• So, in the negative we're going to use subject, plus "don't" or "doesn't", plus the base verb.

  • Now, this is where English gets tricky and you have to remember that if it is "I", "you",

  • "we" and "they", we use "don't".

  • But if it's "he", "she", or "it", we have to use "doesn't".

  • So this is...

  • You always have to be careful with your subject and your verb agreement.

  • They have to agree.

  • So, as an example: "I don't like pizza."

  • If I used "he", I would say: "He doesn't like pizza."

  • And we have to be careful and use the base verb.

  • Okay?

  • The question would be: "Does he like pizza?"

  • Ar?

  • Like a dog.

  • If it's a question form, we put the auxiliary verb first: "do", "doesn't", subject, plus

  • the base verb.

  • Not the base verb, the base verb.

  • We also use this in the past simple, again, only with negative and only with a question.

  • So, the way that we change "did"...

  • Sorry, "does" into the negative is "didn't" in the past, but this is where we always make

  • a mistake.

  • I've told you English grammar is crazy, I'm not joking.

  • When we use "didn't", we always have to use the base verb.

  • So, this is where we get confused, because we think: "Ronnie, this is past tense."

  • So, if it's past tense, we have to use the past of the verb-mm-mm-because our auxiliary

  • verb "didn't" makes the sentence past.

  • So, if it's an auxiliary verb it's going to tell us if it's past or present, and we have

  • to use the base verb.

  • So, we have to say: "He didn't go home."

  • You cannot say: "He didn't went home."

  • That's grammatically wrong.

  • This verb tells us it's past, and this verb tells us it's present.

  • Oh, that's kind of cool when you learn it.

  • If you're doing the question form, it's very similar to this, past tense: "Did", subject,

  • plus your base.

  • Again, you always have to be careful.

  • Even though it is past, we actually have to use the base verb because the "did" or the

  • auxiliary verb tells us: "Hey, this is a past tense, not a present tense.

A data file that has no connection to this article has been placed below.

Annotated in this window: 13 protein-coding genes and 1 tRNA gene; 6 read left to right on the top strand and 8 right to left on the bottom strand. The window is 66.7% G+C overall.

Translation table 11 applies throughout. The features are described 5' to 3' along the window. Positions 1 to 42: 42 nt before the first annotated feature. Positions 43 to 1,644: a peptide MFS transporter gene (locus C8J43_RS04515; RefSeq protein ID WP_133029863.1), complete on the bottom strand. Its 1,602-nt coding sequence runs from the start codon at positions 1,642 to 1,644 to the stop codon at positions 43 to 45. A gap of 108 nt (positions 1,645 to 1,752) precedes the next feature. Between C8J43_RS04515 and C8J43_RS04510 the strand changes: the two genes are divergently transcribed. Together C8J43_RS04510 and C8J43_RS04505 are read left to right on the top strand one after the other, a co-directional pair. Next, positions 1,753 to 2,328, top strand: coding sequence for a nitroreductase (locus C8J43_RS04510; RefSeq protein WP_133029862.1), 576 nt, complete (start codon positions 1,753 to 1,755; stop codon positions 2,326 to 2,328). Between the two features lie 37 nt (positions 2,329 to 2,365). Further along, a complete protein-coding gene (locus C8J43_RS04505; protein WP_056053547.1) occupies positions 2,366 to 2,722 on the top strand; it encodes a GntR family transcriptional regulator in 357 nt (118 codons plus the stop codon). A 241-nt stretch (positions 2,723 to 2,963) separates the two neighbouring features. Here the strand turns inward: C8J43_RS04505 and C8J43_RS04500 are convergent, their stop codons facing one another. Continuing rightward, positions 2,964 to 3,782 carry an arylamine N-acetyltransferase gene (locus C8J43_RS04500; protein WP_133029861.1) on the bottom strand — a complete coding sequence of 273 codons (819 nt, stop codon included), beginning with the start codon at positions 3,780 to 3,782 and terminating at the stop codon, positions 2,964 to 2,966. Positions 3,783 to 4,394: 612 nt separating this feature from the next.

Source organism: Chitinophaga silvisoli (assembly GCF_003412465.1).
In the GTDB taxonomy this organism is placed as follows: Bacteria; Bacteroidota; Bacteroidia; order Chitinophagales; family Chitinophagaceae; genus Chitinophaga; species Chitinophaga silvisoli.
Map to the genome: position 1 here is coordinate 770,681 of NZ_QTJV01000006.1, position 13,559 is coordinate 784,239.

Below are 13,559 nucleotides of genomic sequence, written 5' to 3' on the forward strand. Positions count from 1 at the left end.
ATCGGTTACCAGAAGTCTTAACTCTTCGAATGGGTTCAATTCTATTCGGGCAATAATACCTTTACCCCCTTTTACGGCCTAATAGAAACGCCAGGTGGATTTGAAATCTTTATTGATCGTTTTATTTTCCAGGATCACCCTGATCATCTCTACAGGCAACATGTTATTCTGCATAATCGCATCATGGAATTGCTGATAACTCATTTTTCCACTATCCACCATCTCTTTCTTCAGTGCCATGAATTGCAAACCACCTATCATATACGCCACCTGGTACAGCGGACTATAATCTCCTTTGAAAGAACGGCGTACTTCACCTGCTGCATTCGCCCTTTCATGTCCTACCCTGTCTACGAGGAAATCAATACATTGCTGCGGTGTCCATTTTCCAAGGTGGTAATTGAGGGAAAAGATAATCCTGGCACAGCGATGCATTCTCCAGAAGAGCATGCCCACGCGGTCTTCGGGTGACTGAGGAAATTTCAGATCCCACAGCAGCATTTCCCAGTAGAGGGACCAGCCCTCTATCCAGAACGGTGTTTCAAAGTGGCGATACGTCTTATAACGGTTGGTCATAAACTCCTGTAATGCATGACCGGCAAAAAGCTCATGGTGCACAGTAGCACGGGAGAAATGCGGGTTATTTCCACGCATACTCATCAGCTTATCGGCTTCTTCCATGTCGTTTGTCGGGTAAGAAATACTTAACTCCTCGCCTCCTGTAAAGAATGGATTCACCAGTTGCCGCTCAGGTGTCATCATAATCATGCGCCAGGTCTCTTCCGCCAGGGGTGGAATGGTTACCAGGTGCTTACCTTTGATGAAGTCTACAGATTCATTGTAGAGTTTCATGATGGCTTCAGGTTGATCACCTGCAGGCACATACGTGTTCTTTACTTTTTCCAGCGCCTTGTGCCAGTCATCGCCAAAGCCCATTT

• Please use the base verb."

  • So: "Did", "didn't".

  • Ah.

  • "Didn't" in the negative and "did" in the question.

  • Another tip when you are speaking English and you're asking someone a question, always

  • ask them a positive question.

  • It's more difficult for the listener, and for the speaker, and for everyone involved

  • if you use a negative question.

  • So, just for now, you're just learning this, always ask a positive question.

  • "Did I go home?", "Didn't I go home?"

  • The negative question is always much more confusing, and we need to make English grammar

  • simpler.

  • Ah.

  • We're almost done here.

  • I'm going to step away and let your absorb this.

  • Please make one, two, three, four sentences using the auxiliary verb "do".

  • And we're back with the last one, the last one, the most exciting one maybe ever.

  • Yeah.

  • This is the most exciting one.

  • We are going to use "have has", negative "haven't", and "hasn't", and then we have the past: "had"

  • and "hadn't".

  • So, when we use the verb as an auxiliary "have", we use it for perfect tenses in English.

  • They're so perfect.

  • So, when we use the perfect tense, our verb is always going to be the past participle,

  • just like in the passive.

  • So the passive and the perfects in English, we always use the past participle.

  • And again, we can have the future perfect, we can have present perfect, and we can have

  • past perfect.

  • So, the way we form the future perfect is we're going to use subject with "will", so

  • future we use "will" all the time, "have", and then the past participle.

  • Okay?

  • Or we can also use "has".

  • So, the future we use "will" plus "have", plus the past participle or the PP.

  • If we're using present perfect, we're going to use the subject: "have" or "has", plus

  • the past participle.

  • So, if you can think about this: "have" in the present tense is "have" and "has", so

  • in the past tense we're going to use "had" plus the past participle.

  • So, if we're using past perfect, we're using "had", plus PP.

  • If we're talking about present perfect, we're using "has" plus PP.

  • People get confused and a lot of people think that the present perfect is the present tense,

  • but it's not.

  • The present perfect talks about the past.

  • The thing that makes the verb present or past is our wonderful auxiliary verb: "have".

  • If the verb "have" is present perfect, we use the present tense of the verb.

  • If we use the past tense, if we use past perfect, we're going to use the past tense of "have".

  • So: "I haven't eaten lunch.

  • Oh, I'm hungry."

  • Future: "I will have played seven games", so we're using "will", "have", plus the past